Getting any detail of this form wrong will allow the leaseholder to ignore it ; the input of an experienced lawyer can be critical to ensure that this doesn’t happen.
Recovery of the ground rent arrears
If a leaseholder fails to pay the arrears within the thirty to sixty day period specified in the Section 166 notice the freeholder/landlord can either:
a) attempt recovery of the arrears through the small claims court
b) Take forfeiture action against the leaseholder
The usual course of action will be recovery of the arrears, and in many cases the matter does not proceed to court as the leaseholder will pay the arrears before the date set for the hearing. This avoids the leaseholder becoming liable to pay the legal costs of both parties and halts the legal action in its tracks.
Non-payment of ground rent – the legal consequences for tenants
If you are a tenant and court action is brought against you, you should attempt to pay off the arrears before the court date. If you fail to do so, you are likely to have to pay the freeholder’s legal fees on top of your own and the arrears. The legal proceedings will disappear as soon as the debt is paid (‘relief from forfeiture) and you can continue your leasehold.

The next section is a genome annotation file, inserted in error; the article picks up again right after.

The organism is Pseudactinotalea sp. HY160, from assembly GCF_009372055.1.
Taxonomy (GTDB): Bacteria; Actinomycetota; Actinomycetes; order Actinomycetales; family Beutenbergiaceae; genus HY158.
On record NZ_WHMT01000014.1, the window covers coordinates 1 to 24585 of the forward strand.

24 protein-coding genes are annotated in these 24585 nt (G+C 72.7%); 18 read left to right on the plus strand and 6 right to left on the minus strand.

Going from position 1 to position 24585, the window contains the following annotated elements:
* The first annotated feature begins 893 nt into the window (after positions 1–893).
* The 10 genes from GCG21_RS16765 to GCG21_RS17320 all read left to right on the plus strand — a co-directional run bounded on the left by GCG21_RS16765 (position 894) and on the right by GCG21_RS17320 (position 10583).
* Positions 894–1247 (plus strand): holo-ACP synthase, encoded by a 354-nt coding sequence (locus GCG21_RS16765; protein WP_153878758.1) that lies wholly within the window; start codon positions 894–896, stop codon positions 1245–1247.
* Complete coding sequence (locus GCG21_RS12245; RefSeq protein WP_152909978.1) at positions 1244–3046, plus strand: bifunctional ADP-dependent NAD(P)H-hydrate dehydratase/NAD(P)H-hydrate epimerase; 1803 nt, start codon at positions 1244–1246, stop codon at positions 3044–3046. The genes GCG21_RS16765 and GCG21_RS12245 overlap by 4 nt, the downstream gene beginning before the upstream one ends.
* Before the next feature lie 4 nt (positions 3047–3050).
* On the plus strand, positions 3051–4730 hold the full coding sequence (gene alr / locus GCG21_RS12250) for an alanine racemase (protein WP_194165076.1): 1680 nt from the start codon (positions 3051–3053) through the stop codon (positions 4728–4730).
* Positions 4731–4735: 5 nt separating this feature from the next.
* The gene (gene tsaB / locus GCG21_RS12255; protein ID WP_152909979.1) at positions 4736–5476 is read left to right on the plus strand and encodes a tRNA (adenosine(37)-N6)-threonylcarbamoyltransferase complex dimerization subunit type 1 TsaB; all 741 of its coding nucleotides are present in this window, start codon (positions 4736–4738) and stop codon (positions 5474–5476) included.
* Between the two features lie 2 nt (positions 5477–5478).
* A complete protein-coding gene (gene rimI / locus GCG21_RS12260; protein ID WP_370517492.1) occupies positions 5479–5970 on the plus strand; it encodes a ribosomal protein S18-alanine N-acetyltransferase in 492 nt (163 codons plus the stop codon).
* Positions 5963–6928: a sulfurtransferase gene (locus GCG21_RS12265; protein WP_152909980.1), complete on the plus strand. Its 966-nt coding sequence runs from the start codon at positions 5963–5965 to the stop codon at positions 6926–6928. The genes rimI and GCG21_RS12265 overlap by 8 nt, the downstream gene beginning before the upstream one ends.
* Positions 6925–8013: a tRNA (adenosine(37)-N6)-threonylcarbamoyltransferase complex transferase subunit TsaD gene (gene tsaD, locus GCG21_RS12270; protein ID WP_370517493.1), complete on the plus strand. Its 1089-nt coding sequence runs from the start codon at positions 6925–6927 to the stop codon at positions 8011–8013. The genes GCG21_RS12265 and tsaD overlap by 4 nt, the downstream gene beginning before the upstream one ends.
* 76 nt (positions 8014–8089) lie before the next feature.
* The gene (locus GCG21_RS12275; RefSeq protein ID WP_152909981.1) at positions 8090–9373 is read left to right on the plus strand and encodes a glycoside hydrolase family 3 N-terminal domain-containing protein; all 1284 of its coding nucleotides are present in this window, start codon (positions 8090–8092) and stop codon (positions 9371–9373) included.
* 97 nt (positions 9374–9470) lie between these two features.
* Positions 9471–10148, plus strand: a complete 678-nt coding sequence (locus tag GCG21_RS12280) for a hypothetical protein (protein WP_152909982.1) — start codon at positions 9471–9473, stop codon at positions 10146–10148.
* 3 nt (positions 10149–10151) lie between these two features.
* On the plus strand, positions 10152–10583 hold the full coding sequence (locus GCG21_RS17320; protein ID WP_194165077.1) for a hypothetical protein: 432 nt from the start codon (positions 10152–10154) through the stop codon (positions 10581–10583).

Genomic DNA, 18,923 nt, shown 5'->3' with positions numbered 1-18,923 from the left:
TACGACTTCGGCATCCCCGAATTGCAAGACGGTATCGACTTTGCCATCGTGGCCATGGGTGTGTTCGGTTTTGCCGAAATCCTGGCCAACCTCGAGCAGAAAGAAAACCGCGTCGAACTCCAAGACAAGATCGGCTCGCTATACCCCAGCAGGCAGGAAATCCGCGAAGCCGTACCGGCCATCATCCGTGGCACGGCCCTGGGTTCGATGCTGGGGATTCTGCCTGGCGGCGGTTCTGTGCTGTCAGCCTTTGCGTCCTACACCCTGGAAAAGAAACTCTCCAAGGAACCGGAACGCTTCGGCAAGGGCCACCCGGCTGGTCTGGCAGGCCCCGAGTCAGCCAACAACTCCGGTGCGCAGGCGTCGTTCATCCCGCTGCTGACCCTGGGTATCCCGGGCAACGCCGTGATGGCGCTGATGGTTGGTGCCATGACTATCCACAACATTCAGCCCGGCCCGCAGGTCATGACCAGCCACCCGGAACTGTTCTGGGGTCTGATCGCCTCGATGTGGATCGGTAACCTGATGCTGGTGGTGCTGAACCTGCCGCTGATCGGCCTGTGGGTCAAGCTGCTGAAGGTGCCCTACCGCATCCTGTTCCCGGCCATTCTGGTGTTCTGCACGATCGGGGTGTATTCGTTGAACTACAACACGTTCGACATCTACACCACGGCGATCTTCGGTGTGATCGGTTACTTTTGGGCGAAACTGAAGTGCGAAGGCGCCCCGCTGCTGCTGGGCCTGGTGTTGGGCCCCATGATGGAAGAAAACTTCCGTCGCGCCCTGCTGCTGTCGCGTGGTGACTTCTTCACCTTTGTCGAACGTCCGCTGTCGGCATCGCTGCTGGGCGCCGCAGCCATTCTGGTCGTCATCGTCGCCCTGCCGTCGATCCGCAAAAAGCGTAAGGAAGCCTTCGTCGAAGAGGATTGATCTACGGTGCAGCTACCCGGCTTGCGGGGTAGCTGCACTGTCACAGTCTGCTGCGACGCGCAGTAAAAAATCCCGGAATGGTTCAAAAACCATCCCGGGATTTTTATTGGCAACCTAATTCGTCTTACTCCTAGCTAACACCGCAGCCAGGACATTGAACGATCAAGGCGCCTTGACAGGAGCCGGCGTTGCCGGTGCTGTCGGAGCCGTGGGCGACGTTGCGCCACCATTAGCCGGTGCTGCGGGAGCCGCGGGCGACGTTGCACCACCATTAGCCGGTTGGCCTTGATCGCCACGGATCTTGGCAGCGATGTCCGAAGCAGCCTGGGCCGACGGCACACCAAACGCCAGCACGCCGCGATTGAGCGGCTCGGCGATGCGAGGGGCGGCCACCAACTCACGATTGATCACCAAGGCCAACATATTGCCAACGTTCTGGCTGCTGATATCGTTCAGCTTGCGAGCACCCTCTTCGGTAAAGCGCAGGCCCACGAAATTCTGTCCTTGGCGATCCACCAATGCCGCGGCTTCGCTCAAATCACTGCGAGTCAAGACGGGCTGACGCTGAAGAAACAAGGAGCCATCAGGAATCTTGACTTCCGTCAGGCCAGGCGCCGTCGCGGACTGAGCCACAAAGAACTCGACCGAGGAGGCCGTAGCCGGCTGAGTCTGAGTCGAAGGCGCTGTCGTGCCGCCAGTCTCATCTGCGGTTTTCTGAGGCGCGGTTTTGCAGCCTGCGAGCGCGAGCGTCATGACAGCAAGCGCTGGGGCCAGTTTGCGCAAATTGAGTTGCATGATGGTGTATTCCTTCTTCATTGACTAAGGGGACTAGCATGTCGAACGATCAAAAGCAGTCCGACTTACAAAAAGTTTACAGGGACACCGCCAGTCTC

If you are unable to settle the payment prior to the court hearing you will normally receive 28 days in which to come up with the funds. Once the court has ordered you to pay, if you fail to settle the debt, the freeholder has the right to use bailiffs to repossess your home. If you find yourself in this position you may find that the court will delay repossession for a limited time must you must inform them swiftly.
Non-payment of ground rent – the possibility of forfeiture
Taking forfeiture action, which again could result in the leaseholder losing his home, is, compared to a small claims court action, much more complicated and needs skilled legal input, if the freeholder is to avoid getting the prescribed procedure wrong and finding themselves committing the criminal offence of illegal eviction.
A forfeiture action can only be undertaken when the leaseholder owes £350.00 or more in ground rent, though this condition will not apply if the arrears have been outstanding for more than three years. As a result, forfeiture actions following arrears of ground rent are rare.
Click here for more about lease forfeiture
Can the amount charged for ground rent increase?
In most cases, the freeholder can only raise the ground rent payable If you sell the property, you consent to a rent increase, or the lease states that the freeholder has the right to increase the rent.
Leases will normally state that a certain number of years must have passed before rent can go up. In such cases, it should be clear from the lease how often the freeholder is allowed to do so and how far in advance they must warn you of the increase.
The need for clear communication
All of the above can be simply avoided by clear communication between leaseholder and freeholder, an adequate and fair lease and preventing, by way of regular monitoring, the level of arrears snowballing to alarming levels.